Imagine how caught off guard I was when we were in the middle of a traffic-filled road, and a bee flew into the truck and landed on my thigh. It’s a miracle I’m still alive to write about it. I did what any grown woman in distress would do. I tried to stand up in the truck *logical* while screaming at my husband to PULL. OVER!!! He didn’t, because he couldn’t, and that only intensified my complete panic and frustration. He’s yelling at me to calm down and stop moving, and I’m yelling at him to shut up and save my life! People in the surrounding cars probably thought we were high, or on the verge of divorce. For sure, one or the other. *remember: no a/c – windows are down – everyone can hear us.* Now the bee is crawling up my thigh at a rapid pace and I have officially lost my mind. In my frantic -still buckled into the seatbelt, can’t stand up, or run- attempt at shoo-ing it off, I startled the bee and it flew for cover. “Cover” being UP MY SHORTS! Let me reiterate the gravity of this situation: I am a panicked adult woman in the middle of a traffic jam, and I have a startled bee flying around IN MY SHORTS. Jesus take the wheel (and then PULL.OVER!!! I’M SERIOUS!)

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A bee is on me.

After a very intense several minutes we made it to our destination. Time to assess the damage. Let me just say: If you ask your husband to investigate the upper part of your thigh while you’re in the middle of a giant hardware store, people are going to stare. They just are. I didn’t care though. I was frazzled and at that point, it was more important to me to make sure my husband knew how much better off we’d be if he had just pulled into oncoming traffic and saved my life like I asked him to in the first place. I am not in love anymore and he needs to know it! He eventually calmed me down and got the stinger out like a boss, but was somehow unsuccessful in locating the bee. Are you serious right now? You want me to just casually walk around Menard’s knowing there’s a dead bee in my shorts somewhere? And what do you mean by “it’s dead anyway so we can just find it when we get home”? Uh, negative ghost rider. That is not happening. NO. Do you know me at all? Do they sell wine at Menard’s? Please just take me home; we can build a bathroom next weekend.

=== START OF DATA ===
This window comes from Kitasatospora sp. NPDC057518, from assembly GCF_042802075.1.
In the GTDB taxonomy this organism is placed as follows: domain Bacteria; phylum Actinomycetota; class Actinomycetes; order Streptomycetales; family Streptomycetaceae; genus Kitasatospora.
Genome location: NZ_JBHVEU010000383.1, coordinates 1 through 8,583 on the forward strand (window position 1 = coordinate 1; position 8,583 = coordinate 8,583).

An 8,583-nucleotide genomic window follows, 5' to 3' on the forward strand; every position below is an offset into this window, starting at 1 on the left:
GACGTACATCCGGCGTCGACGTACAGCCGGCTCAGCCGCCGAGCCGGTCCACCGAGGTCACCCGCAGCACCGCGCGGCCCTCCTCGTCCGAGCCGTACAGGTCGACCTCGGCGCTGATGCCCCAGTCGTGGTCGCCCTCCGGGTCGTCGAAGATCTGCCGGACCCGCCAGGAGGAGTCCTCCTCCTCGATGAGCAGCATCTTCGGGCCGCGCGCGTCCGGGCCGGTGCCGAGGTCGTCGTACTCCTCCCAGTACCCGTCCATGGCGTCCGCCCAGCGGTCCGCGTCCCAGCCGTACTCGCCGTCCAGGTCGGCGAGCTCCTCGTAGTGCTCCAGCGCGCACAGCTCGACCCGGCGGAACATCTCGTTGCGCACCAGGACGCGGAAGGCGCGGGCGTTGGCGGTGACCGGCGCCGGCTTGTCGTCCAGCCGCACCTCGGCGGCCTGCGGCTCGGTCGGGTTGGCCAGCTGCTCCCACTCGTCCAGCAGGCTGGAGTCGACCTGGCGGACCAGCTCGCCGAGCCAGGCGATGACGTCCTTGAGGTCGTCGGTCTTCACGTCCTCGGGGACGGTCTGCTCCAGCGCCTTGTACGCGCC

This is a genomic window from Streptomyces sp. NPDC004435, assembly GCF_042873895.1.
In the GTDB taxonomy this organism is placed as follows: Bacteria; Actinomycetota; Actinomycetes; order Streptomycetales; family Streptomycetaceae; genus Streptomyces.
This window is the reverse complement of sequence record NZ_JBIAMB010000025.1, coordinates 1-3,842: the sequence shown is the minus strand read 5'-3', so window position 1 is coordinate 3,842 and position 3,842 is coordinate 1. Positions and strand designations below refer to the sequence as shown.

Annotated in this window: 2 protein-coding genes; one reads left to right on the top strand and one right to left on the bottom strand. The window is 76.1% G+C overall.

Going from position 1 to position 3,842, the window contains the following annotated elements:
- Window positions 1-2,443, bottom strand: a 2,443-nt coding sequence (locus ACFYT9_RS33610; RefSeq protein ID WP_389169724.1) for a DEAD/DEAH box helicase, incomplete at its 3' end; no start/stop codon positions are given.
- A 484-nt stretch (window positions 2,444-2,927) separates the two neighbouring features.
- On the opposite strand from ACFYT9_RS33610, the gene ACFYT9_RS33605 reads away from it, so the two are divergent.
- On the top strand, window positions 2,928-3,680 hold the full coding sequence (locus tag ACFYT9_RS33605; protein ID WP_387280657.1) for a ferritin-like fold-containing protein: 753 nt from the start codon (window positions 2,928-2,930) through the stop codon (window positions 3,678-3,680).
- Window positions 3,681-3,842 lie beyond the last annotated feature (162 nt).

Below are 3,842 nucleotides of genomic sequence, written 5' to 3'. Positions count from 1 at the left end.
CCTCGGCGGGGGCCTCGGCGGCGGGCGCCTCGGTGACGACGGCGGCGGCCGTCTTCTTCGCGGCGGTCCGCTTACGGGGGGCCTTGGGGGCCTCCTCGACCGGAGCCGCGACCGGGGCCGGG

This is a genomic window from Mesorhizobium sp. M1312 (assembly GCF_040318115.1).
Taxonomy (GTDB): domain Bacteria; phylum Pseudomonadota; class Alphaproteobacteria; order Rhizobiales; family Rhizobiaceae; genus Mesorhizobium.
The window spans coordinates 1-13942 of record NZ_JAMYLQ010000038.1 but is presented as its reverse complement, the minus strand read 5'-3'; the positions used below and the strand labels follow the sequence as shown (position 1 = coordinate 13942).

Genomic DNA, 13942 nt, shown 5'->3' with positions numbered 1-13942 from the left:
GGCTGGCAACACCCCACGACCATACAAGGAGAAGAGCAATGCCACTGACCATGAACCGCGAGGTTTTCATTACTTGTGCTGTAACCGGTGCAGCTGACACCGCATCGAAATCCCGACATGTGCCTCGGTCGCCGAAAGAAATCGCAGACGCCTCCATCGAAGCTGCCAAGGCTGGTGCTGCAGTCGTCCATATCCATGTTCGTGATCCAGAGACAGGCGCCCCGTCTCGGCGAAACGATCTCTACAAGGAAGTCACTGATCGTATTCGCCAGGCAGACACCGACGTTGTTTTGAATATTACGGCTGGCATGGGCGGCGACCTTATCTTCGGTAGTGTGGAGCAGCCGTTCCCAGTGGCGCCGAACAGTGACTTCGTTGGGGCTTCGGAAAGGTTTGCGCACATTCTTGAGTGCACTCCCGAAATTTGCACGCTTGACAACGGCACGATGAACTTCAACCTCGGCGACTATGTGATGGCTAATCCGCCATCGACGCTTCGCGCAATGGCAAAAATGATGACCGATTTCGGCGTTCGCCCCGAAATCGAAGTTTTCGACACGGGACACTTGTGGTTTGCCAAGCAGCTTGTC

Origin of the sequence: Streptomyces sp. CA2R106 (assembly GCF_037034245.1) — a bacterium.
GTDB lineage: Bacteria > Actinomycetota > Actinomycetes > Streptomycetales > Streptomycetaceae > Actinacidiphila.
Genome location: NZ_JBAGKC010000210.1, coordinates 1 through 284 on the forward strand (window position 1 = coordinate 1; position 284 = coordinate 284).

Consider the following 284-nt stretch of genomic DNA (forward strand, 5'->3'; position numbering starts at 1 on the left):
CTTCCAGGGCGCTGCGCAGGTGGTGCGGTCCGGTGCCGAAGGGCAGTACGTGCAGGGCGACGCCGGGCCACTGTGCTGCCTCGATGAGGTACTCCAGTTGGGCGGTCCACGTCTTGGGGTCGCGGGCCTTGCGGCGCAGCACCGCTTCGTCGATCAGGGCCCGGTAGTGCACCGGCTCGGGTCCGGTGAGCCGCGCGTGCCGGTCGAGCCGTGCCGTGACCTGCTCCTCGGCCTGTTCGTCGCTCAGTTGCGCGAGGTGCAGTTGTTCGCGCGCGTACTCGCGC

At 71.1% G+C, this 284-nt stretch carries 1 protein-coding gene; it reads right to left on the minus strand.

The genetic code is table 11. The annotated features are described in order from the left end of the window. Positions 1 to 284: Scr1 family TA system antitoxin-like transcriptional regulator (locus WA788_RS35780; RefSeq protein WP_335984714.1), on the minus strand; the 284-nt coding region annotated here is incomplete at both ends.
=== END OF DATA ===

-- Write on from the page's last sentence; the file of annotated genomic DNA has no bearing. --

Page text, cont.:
About a month ago I got stung for the 829th time and naturally, I wrote about it on my Facebook page:

“I just got my 4th bee sting for the year, which seems a little excessive if you ask me. I realize we have a bee shortage and the world is going to end if we don’t love all the bees, and make them little bee homes, and plant little bee flowers, but I’M OUT! I don’t want a personal relationship with the bees. I don’t love the bees, and I will never love the bees. THEY. ARE OUT. TO GET ME!

Every time a bee comes near I follow the standard protocol. I blow really hard at the bee. I yell ‘things’ loudly while clenching my body. I run away. I get stung. Let me just say: When a grown woman runs away from you, screaming: this is not flirting – this is not a game – SHE DOES NOT WANT YOU – lose her number!!!

None of my logical approaches are effective and it’s starting to hurt my feelings. And don’t tell me to remain calm and just sit still, because when a bee flies straight toward your face and then gets stuck in your hair, there is no chill.

Or, so I’ve heard.

And also, if they’d stop stinging me they’d still be alive, so this shortage is really their own fault. I am not coming to their #BeeLivesMatter conference when they’re down to their last few, because I don’t care anymore. Idiots!

Why can’t I be the chosen one for the butterfly gang or some kind of ladybug mascot? It’s always the bees….and I hate the bees. #TotalBuzzKills

I want to care, you guys. It’s in my DNA to care about everything, even things that I don’t need to care about. I just can’t with the bees. It’s time to take a stance….

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This was me trying to relax on my deck, FIVE DAYS AGO.

I can’t even deal.

T.

 

 

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13 thoughts on “Bee-holes.

  1. Hysterical! And, we had a wolf spider with a bazillion babies on its back IN THE HOUSE. I also do not kill things. But we killed those bad boys. I felt bad for days (minutes). “I brake for dragon flies” is a common statement from me (and true). Although, my son thinks I am a ladybug killer because one flew on me once and instinctively I batted (smashed) it away. Never heard the end. I am sorry you have bee issues, but better you than me. I still see the beauty in them. My son, not such much. He also thinks they are beeholes and out to get him.

    Liked by 1 person